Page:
How do I fix this rust spot?

Reply

  #1  
Old 04-06-18, 12:11 PM
Member
Thread Starter
Join Date: Apr 2018
Location: Canada
Posts: 3
Received 0 Votes on 0 Posts
How do I fix this rust spot?

I have a rust spot on my roof that I want to fix. Originally I thought it was as simple as sanding down to abre metal, putting primer, then painting and clear coat but oh boy was I wrong? I read some places you need etching primer since it's bare metal, then primer, then paint and clear. Some places say you need to sand to all the way up to like 3000 grit.

So I'm really not sure what to do anymore.

 
Sponsored Links
  #2  
Old 04-06-18, 12:22 PM
Group Moderator
Join Date: Mar 2003
Location: NC, USA
Posts: 21,228
Received 264 Votes on 239 Posts
Have you gotten some estimates from a body shop? By the time you buy the paint and materials it's likely to be just as expensive or more to do it yourself.
 
  #3  
Old 04-06-18, 12:25 PM
Member
Thread Starter
Join Date: Apr 2018
Location: Canada
Posts: 3
Received 0 Votes on 0 Posts
No I haven't. But I don't see how it's more expensive to DIY myself for something this small.

I just want to know the proper way this should be done.
 
  #4  
Old 04-06-18, 12:54 PM
Forum Topic Moderator
Join Date: Mar 2005
Location: USA - N.E.Tn
Posts: 46,270
Received 140 Votes on 125 Posts
The proper way would be to sand down to clean metal, prime and paint. You'd also paint the entire roof to insure the new paint will blend. You can use an etching primer but don't have to, the same with rust preventive coatings like OSPHO.

Once the primer is on/dry you'd wet sand with 400 grit before cleaning and applying the finish coat. The only thing you'd use 3000 grit for is to 'buff' out a painted surface.
 
  #5  
Old 04-06-18, 03:02 PM
ukrbyk's Avatar
Member
Join Date: Mar 2010
Location: USA/ Pacific NW
Posts: 3,490
Received 5 Votes on 5 Posts
Well, to do this right, you have to remove windshield and molding strips. Or, you WILL damage them.
Next, you need to take a metal scraper and go underneath the paint edge, as far as scraper goes by hand and light hammer taps.
You'll easily end up with spot about 3-4 times size of what you see.
Then you need to sand that down to bare metal with sander. Rough sand paper. That's why you need to have glass and molding removed, to have some work space.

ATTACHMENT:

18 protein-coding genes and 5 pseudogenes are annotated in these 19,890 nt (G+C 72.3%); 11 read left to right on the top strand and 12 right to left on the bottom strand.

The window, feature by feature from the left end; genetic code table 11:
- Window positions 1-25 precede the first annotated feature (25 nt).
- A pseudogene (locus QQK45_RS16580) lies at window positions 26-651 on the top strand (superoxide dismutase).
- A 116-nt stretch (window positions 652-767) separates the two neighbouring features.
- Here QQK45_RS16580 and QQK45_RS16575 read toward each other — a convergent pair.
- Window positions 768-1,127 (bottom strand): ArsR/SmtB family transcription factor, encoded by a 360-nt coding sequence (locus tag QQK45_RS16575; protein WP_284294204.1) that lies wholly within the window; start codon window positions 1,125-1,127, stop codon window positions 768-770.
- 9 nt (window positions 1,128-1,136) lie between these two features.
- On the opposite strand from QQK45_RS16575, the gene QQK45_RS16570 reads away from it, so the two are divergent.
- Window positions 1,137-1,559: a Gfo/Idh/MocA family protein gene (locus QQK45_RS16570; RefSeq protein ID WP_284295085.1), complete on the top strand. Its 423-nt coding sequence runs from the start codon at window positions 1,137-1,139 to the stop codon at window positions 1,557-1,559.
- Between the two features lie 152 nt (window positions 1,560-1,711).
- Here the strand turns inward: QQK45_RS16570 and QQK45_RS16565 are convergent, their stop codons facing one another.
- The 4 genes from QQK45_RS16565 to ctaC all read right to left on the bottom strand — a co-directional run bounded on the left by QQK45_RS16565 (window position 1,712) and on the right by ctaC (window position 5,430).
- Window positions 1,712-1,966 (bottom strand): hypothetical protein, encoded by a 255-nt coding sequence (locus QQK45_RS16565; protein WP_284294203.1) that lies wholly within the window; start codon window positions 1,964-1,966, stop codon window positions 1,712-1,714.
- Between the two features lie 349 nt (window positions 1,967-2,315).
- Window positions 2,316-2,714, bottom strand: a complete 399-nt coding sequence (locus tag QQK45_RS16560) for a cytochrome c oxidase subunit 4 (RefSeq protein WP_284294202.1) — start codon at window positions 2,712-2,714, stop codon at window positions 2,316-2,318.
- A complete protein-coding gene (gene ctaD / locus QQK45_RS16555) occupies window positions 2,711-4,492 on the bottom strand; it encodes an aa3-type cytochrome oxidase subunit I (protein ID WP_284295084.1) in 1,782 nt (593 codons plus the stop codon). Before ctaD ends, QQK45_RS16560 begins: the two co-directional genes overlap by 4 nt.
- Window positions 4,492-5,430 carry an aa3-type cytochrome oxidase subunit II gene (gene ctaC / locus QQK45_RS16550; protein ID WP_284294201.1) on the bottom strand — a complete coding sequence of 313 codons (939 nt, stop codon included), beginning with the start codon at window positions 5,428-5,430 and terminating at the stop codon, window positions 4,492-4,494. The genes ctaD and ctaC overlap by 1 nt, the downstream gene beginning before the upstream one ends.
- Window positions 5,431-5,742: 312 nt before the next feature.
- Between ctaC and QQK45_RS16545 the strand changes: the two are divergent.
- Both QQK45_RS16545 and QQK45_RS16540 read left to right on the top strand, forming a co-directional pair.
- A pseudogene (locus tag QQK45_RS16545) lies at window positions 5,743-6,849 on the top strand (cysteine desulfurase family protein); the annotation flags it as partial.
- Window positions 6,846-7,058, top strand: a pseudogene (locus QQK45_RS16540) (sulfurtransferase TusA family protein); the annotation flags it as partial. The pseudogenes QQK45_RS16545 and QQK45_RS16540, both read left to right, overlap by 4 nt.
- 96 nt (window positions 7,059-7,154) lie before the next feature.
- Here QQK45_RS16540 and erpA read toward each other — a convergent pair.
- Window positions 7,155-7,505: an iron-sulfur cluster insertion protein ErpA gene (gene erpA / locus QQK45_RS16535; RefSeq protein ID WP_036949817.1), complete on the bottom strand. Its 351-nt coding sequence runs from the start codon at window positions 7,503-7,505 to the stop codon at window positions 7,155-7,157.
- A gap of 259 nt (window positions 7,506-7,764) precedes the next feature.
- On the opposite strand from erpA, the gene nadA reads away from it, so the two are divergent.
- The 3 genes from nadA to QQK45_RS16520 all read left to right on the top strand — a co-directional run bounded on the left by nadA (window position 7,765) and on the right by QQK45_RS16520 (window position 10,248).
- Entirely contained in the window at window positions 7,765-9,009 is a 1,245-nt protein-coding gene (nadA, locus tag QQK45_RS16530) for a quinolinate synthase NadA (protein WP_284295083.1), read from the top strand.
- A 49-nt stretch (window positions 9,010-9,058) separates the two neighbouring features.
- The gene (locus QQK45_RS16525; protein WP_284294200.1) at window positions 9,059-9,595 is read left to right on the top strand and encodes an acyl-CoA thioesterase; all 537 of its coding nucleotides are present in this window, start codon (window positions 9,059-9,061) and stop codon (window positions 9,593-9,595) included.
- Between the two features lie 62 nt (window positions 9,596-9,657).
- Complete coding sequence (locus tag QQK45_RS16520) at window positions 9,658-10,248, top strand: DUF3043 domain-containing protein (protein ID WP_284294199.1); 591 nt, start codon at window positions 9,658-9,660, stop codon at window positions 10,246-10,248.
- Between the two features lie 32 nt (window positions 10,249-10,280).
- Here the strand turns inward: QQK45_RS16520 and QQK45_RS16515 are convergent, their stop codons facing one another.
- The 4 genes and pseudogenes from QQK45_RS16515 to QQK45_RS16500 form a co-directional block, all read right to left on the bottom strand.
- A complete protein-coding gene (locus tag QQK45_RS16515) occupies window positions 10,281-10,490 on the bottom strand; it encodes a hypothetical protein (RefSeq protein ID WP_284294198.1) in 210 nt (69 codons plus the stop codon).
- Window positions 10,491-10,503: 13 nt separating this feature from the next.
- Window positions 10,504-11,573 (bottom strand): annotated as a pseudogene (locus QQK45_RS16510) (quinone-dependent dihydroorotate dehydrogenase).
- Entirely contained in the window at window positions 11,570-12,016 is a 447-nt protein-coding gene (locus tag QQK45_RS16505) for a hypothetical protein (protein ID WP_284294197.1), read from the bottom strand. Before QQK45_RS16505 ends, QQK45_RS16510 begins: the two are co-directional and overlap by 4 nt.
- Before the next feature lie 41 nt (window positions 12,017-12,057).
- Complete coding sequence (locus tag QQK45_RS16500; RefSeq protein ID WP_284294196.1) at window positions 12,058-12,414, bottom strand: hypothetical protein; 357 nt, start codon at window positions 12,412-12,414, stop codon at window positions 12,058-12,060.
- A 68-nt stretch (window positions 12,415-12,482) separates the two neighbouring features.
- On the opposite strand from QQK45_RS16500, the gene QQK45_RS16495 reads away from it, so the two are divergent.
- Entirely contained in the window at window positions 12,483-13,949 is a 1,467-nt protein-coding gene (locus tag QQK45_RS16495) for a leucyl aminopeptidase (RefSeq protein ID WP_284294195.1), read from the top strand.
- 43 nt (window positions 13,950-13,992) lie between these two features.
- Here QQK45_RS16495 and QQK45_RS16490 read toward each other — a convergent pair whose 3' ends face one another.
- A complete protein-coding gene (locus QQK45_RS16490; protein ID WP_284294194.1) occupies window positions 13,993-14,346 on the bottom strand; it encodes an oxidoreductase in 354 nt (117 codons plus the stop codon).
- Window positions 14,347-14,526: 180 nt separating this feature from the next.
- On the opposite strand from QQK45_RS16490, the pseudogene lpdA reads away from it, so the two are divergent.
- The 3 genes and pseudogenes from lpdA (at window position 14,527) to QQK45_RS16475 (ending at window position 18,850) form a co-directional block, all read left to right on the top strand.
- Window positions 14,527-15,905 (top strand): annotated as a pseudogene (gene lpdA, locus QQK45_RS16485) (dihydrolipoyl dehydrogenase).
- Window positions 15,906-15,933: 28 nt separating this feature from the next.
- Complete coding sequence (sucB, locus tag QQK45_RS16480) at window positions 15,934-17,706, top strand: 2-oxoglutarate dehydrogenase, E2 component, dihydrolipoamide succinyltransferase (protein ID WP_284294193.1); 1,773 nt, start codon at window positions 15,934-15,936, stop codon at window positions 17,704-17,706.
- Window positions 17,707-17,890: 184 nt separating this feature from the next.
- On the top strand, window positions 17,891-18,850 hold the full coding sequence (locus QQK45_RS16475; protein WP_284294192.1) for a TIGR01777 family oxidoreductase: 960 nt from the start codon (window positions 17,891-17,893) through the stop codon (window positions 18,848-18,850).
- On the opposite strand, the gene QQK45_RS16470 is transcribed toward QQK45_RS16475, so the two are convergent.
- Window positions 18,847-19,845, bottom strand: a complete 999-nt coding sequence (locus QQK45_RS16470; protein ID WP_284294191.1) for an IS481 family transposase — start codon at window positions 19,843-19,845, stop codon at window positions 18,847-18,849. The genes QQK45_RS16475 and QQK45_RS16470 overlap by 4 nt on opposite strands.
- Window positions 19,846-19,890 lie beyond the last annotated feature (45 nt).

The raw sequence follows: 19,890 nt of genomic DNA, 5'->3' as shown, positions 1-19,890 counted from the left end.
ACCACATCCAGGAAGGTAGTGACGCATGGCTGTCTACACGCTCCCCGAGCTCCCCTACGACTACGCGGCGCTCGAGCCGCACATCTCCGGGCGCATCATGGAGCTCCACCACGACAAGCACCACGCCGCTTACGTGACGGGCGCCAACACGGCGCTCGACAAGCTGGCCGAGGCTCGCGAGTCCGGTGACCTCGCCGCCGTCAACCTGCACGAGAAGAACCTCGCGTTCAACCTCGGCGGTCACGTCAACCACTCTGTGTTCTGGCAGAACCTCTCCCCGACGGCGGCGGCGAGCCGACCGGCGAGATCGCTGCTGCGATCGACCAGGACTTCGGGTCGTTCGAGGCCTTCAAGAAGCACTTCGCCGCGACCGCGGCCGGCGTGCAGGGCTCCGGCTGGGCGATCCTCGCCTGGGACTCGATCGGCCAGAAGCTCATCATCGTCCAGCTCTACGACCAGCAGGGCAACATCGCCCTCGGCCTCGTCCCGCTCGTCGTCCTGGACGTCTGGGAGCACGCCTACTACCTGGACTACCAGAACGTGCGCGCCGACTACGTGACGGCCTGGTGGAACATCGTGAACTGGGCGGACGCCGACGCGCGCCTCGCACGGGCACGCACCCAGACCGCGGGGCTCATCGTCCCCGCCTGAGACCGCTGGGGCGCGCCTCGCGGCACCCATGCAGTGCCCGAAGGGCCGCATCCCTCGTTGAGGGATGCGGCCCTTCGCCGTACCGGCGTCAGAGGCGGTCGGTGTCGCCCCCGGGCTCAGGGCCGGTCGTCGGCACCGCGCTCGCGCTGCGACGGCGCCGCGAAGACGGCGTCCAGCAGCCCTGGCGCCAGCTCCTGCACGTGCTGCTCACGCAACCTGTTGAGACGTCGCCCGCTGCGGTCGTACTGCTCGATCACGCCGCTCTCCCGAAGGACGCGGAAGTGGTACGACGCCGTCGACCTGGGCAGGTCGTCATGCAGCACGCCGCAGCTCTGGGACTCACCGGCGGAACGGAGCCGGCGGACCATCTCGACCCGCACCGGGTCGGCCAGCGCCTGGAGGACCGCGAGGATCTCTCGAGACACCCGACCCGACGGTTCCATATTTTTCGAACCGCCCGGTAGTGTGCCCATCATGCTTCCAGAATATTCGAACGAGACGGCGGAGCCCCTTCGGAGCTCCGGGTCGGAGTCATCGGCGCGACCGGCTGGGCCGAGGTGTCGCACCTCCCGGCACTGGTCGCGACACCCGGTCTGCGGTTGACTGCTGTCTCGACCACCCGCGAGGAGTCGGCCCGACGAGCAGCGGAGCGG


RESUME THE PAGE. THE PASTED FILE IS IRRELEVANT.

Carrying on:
You need to sand around rusted area perimeter until there is no a single sign of rust, as it spreads underneath the paint.
Then you need to use rust inhibitor, like Marine Jelly or phosphoric acid. Just brush it on. Let it sit for few hrs, brush it on again.
Then you bondo it, sand progressively to about 1200 grit. Prime. 2 coats, letting dry between.
Sand primer. Wet or Dry, 800 grit through 2000
Then you need to find a shop that will do color match. Roofs are tough due to being horizontal. Unless you climb up on ladder to be above it but then regular spray can does not really want to spray well down. Unless you have like airbrush or small compressor and paint gun.

It's not as much about expense, color match paint will cost you 60- 80 bucks premixed with clearcoat and hardener. Sand paper will be around 20-30 bucks.
It's very time taking.
Glass removal will be the major expense. Seriously, don't try this with glass in place as I guarantee you, rust went around the edge and under the glass.
 
  #6  
Old 04-06-18, 03:07 PM
Member
Thread Starter
Join Date: Apr 2018
Location: Canada
Posts: 3
Received 0 Votes on 0 Posts
The proper way would be to sand down to clean metal, prime and paint. You'd also paint the entire roof to insure the new paint will blend. You can use an etching primer but don't have to, the same with rust preventive coatings like OSPHO.

Once the primer is on/dry you'd wet sand with 400 grit before cleaning and applying the finish coat. The only thing you'd use 3000 grit for is to 'buff' out a painted surface.
I'm fine without blending it to 100% exact.

Why do I need to wetsand the primer? Isn't the point of primer to make the paint cling to it?
 
  #7  
Old 04-06-18, 03:31 PM
ukrbyk's Avatar
Member
Join Date: Mar 2010
Location: USA/ Pacific NW
Posts: 3,490
Received 5 Votes on 5 Posts
Paint will cling to it due to primer chemical structure. You have to wt sand it to accomplish nice smooth finish. Or, every primer imperfection will show in paint. As I had it done all and any kinds of cheapo ways - with according results. It only appears to be easy job. Then it'll look like crap and in your face.
There is a proverb: we never have enough time to do things right, but always find time to do them over.
 
  #8  
Old 04-06-18, 09:27 PM
Group Moderator
Join Date: Oct 2004
Location: WI/MN
Posts: 19,369
Received 54 Votes on 51 Posts
We're assuming you want to do a good job. If you want to 1/2-a$$ it, go ahead. Doing a good job is A LOT of work and expense. Your car, your call.
 
  #9  
Old 04-07-18, 02:39 AM
Marq1's Avatar
Member
Join Date: Sep 2016
Location: USA MI
Posts: 4,600
Received 121 Votes on 112 Posts
Considering the size of the rust spot I would assume we have an older car and most likley you are not expecting/antisipating that showroom new look just trying to clean up a rust spot.

All products can be purchased at auto parts store, probably $25 and you will have enough for several more repairs.

100 grit sand paper, rust converter, primer, tape, and a can of matching touch up paint.

Realistically you are not going to remove the windshield so protect the glass with the tape, sand down the spot then use the rust converter to get to the area under the seal, prime and paint.

The repair will be visible, as mentioned you are touching up a spot but it wont look as bad as it does today!
 
  #10  
Old 04-08-18, 08:25 PM
Member
Join Date: Jul 2015
Location: USA
Posts: 49
Received 0 Votes on 0 Posts